One of the lasting questions I was asked when I was interviewing for a job with Radio Citizen was to mention the familiar voices I knew at the station.
In the panel were then Transmission Controller Joyce Gituro and Royal Media Services Human Resource Director.
The panelists were of course testing my knowledge of the trade and the station as well moreso the sports department where I was to be placed if successful.
I started, “Mohammed Juma Njuguna…” The radioman I was mentioning was not just a presenter but the faceless face of football commentary not just at the RMS stable but Kenya at large.
Little did I know that an exciting journey of discovery and endless fun with the ‘Mzee Digitali’ was just beginning. At first I was his script writer for Sports bulletins Jukwaa la Michezo then graduated to his content producer for football commentary before morphing into a co-commentator. What a milestone? I said to myself!
At the nascent days of this journey, I worked hard to suppress the feeling, keeping the excitement that was burning within me. I was too happy to be working with a legend, a voice I had grown following on radio, but here I was sitting next to him, learning the ropes and having fun as well.
The feeling would at times distract me as I would end up celebrating him instead of commentating and most importantly, learning.
Most importantly, what I remembered about him was his commentary of the 2002 World Cup finals jointly held in South Korea and Japan. During that year, I was glued on radio with my two sisters as I followed his commentary of the match between Senegal and Sweden. He was the main man and I hang onto his every word as he did his thing while current Taita Taveta Governor Granton Samboja and Willy Mwangi did the mid-match analysis.
It was not until years later when our paths crossed at RMS that I told him of the story over a cup of tea at the office cafeteria. I reminded him how he made us feel owning Senegal in his commentary so much so that as a Kenyan, I felt Senegal was my own team. I was not far off though as the Lions of Teranga represented Africa with guile and bravery, reaching the quarter-finals of the showpiece, beating France, then Cup holders in their opening game.
I particularly remember how he described super talented but arrogant El Hadji Diuof, not forgetting the Henry Camara’s ear stud.
“Huku Japani kuna joto joto, kwa hivyo wacha ninywe maji baridi tukutane kipindi cha pili…” (It’s quite hot here in Japan, let me take cold water we meet in the second half…).
His colleagues enhanced the sweet lie told to millions of Kenyans who’d tuned-in from various corners of the country, many believing that he was indeed live from Japan. Yes, they did it in a captivating language that he giggled when I narrated it to him.
Samboja said: “Willy Mwangi, Willy Mwangi, Willy Mwangi, katika dakika ya 11 Afrika nzima ilinyamaza…”
Quickly, he remembered that goal by Sweden’s talisman Henrick Larsson and he broke to his favourite words of describing beautiful football, saying: “That was a tantalizing match.”
That was in 2014. Later I gathered that Mohammed was even bigger than I thought, a walking encyclopedia, a man of large network from the elite to the hoi polloi. Rarely would you need and lack a connection from him.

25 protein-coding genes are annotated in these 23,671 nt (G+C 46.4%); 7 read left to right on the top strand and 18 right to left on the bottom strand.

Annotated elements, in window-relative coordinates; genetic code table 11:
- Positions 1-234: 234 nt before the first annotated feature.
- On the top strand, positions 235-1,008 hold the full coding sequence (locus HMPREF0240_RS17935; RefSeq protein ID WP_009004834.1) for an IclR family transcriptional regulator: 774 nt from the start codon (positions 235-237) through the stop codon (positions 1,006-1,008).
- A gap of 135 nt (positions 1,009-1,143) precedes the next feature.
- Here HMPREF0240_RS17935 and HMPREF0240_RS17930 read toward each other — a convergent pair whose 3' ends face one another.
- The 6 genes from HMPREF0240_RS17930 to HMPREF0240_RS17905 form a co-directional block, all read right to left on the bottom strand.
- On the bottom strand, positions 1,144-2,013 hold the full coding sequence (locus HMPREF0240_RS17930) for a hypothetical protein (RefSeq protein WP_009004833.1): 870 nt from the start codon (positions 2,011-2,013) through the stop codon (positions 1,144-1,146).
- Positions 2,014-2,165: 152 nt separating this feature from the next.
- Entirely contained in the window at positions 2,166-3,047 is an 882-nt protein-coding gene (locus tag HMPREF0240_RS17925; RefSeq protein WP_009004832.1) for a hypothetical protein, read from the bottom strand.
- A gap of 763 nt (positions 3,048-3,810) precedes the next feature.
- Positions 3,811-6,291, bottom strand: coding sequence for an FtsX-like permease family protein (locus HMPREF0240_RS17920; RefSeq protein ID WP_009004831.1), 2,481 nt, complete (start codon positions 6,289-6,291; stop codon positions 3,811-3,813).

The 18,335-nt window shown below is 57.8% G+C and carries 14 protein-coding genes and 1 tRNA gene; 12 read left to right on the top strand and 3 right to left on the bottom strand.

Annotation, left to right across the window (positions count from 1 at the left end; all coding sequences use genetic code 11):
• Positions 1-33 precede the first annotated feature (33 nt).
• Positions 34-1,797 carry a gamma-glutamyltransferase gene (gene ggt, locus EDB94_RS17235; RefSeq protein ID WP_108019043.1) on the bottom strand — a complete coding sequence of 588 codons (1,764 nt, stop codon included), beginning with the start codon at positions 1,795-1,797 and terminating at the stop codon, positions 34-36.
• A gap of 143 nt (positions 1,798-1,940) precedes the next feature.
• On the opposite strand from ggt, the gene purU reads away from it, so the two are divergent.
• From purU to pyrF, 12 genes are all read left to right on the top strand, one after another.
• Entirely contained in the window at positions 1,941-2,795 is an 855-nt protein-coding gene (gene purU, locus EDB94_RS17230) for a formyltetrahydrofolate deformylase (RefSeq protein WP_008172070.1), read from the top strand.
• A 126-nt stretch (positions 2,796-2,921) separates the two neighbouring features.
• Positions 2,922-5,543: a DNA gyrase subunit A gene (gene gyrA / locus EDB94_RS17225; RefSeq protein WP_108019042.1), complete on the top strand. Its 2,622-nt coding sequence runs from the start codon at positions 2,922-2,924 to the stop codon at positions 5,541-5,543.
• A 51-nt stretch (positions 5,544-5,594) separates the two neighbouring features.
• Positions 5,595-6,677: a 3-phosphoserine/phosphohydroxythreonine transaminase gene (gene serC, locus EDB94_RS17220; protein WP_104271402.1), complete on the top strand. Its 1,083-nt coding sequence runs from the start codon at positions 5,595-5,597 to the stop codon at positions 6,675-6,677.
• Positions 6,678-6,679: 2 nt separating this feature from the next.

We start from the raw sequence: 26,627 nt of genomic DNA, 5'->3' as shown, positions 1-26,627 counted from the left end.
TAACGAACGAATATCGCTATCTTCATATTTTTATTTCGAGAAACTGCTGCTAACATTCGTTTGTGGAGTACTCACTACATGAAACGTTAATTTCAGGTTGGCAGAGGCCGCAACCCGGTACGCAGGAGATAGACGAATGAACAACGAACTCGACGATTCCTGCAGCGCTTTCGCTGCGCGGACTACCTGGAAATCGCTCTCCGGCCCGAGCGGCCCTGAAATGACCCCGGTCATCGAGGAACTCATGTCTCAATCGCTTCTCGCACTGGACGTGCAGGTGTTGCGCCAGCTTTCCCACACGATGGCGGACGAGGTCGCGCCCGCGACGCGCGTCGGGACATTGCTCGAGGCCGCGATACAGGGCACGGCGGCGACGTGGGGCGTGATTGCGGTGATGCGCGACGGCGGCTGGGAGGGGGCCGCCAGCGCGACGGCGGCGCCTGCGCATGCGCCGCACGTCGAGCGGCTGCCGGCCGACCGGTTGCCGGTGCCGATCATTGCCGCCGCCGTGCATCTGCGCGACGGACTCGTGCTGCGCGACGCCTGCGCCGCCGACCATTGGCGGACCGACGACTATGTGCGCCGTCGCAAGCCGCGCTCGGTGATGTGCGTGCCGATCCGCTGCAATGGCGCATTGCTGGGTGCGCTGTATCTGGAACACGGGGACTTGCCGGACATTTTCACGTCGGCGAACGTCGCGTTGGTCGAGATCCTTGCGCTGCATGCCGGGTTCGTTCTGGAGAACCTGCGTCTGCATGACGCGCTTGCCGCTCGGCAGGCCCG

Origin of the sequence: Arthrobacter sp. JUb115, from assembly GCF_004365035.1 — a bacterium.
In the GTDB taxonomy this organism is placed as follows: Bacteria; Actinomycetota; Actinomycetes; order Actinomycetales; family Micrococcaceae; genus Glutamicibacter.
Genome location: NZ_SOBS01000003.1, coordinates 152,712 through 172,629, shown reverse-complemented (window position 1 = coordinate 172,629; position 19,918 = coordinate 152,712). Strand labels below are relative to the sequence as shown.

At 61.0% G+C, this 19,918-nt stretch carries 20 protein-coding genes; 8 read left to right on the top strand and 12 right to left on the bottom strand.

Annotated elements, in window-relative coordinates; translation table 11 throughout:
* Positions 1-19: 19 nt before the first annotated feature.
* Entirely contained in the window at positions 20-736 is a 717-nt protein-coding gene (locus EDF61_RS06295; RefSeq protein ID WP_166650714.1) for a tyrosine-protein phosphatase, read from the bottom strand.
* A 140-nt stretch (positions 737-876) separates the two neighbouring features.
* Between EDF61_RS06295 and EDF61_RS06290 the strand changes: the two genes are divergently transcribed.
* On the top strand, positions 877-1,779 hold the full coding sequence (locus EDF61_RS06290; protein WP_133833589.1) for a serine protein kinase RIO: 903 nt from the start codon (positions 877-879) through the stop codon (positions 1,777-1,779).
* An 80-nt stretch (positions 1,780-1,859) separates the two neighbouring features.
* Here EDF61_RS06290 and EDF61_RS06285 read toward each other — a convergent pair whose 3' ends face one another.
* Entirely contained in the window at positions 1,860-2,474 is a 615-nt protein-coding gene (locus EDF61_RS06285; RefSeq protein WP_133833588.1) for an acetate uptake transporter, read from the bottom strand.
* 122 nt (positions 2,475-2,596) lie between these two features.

In my interactions with him, I discovered he had rich information of the country from the colonial era to early post-independence era, and to the Kenya today.
In fact when I was called by my Sports Editor to pen this tribute, I was disturbed, asking how much I could write about a man my own mother was fan of, as early as the 70s.
Revered veteran sports journalist Roy Gachuhi had captured Mohammed in his article in the Daily Nation of October 14, 2017, titled “Yesteryear Swahili football commentary was as beautiful as the game.”
He listed Mohammed Juma alongside Stephen Kikumu, Salim Juma, Leonard Mambo, and Ali Salim Mmanga among the finest football commentators Kenya has ever produced.
He categorically wrote, “Kikumu, the 1950s and the early 60s radioman, is the father of this genre” (Swahili football commentary).
Poignantly, Mohammed would then be the father of the now part and parcel of Kenyan FM radio stations’ football commentary especially the English Premier League (EPL) and the UEFA Champions League.
Solely did he start it at Radio Citizen in early 2000s, later partnering with other talents such as Torome Tirike, Odeyo Sirare, Kaka Zema, Geoffrey Mwamburi and yours truly.
Personally, he introduced me to the art in the most unexpected of ways, funny for that matter. It was an English Premier match, Everton versus Liverpool, and at the 78th minute, from nowhere, he said, “Hayaaa, Jacob Icia, na huyu sio yule wa Bibilia, huyu ni modern
Jacob…take over.” Unbeknown to me, I was taking over for eternity, as few weeks later he could not do football commentary, due to illness and that was his last time on air as a football commentator. Looking back I must be proud that I’m the last talent he handed over the baton to essentially asking me to continue the work he had started and made him that made him the household name.
At times I would just provoke him to sing his favourite songs. To him, singing while commentating was a way of relaxing the tension of the game moreso to the fanatics whose teams were losing.
Among the many songs his fans knew him for were “I loved Fundi Konde’s Jambo Sigara and another one I never got to know the author, Kanga za Manjano.